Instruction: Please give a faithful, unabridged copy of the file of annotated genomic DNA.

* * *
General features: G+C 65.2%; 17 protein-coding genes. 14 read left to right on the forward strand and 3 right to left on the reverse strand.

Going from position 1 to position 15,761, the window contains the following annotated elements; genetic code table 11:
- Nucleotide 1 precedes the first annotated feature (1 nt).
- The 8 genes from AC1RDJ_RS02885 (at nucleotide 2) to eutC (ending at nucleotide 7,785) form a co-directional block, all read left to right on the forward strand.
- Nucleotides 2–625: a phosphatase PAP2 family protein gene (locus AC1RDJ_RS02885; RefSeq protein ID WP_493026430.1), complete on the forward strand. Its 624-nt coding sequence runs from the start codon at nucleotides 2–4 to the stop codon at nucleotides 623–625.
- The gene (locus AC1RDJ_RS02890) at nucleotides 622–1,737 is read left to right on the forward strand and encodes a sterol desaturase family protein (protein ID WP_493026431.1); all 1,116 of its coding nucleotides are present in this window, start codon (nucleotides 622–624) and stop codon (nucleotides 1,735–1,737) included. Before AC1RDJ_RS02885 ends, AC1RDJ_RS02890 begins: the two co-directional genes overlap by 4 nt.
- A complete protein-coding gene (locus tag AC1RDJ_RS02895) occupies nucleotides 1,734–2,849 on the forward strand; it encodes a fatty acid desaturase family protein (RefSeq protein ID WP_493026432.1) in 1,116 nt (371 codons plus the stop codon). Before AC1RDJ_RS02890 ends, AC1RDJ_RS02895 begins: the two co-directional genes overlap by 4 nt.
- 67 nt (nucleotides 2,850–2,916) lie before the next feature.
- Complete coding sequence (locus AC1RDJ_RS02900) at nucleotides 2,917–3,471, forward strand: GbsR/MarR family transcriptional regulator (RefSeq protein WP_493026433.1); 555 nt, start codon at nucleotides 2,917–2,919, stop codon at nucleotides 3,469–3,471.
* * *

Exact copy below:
General features: G+C 65.2%; 17 protein-coding genes. 14 read left to right on the forward strand and 3 right to left on the reverse strand.

Going from position 1 to position 15,761, the window contains the following annotated elements; genetic code table 11:
- Nucleotide 1 precedes the first annotated feature (1 nt).
- The 8 genes from AC1RDJ_RS02885 (at nucleotide 2) to eutC (ending at nucleotide 7,785) form a co-directional block, all read left to right on the forward strand.
- Nucleotides 2–625: a phosphatase PAP2 family protein gene (locus AC1RDJ_RS02885; RefSeq protein ID WP_493026430.1), complete on the forward strand. Its 624-nt coding sequence runs from the start codon at nucleotides 2–4 to the stop codon at nucleotides 623–625.
- The gene (locus AC1RDJ_RS02890) at nucleotides 622–1,737 is read left to right on the forward strand and encodes a sterol desaturase family protein (protein ID WP_493026431.1); all 1,116 of its coding nucleotides are present in this window, start codon (nucleotides 622–624) and stop codon (nucleotides 1,735–1,737) included. Before AC1RDJ_RS02885 ends, AC1RDJ_RS02890 begins: the two co-directional genes overlap by 4 nt.
- A complete protein-coding gene (locus tag AC1RDJ_RS02895) occupies nucleotides 1,734–2,849 on the forward strand; it encodes a fatty acid desaturase family protein (RefSeq protein ID WP_493026432.1) in 1,116 nt (371 codons plus the stop codon). Before AC1RDJ_RS02890 ends, AC1RDJ_RS02895 begins: the two co-directional genes overlap by 4 nt.
- 67 nt (nucleotides 2,850–2,916) lie before the next feature.
- Complete coding sequence (locus AC1RDJ_RS02900) at nucleotides 2,917–3,471, forward strand: GbsR/MarR family transcriptional regulator (RefSeq protein WP_493026433.1); 555 nt, start codon at nucleotides 2,917–2,919, stop codon at nucleotides 3,469–3,471.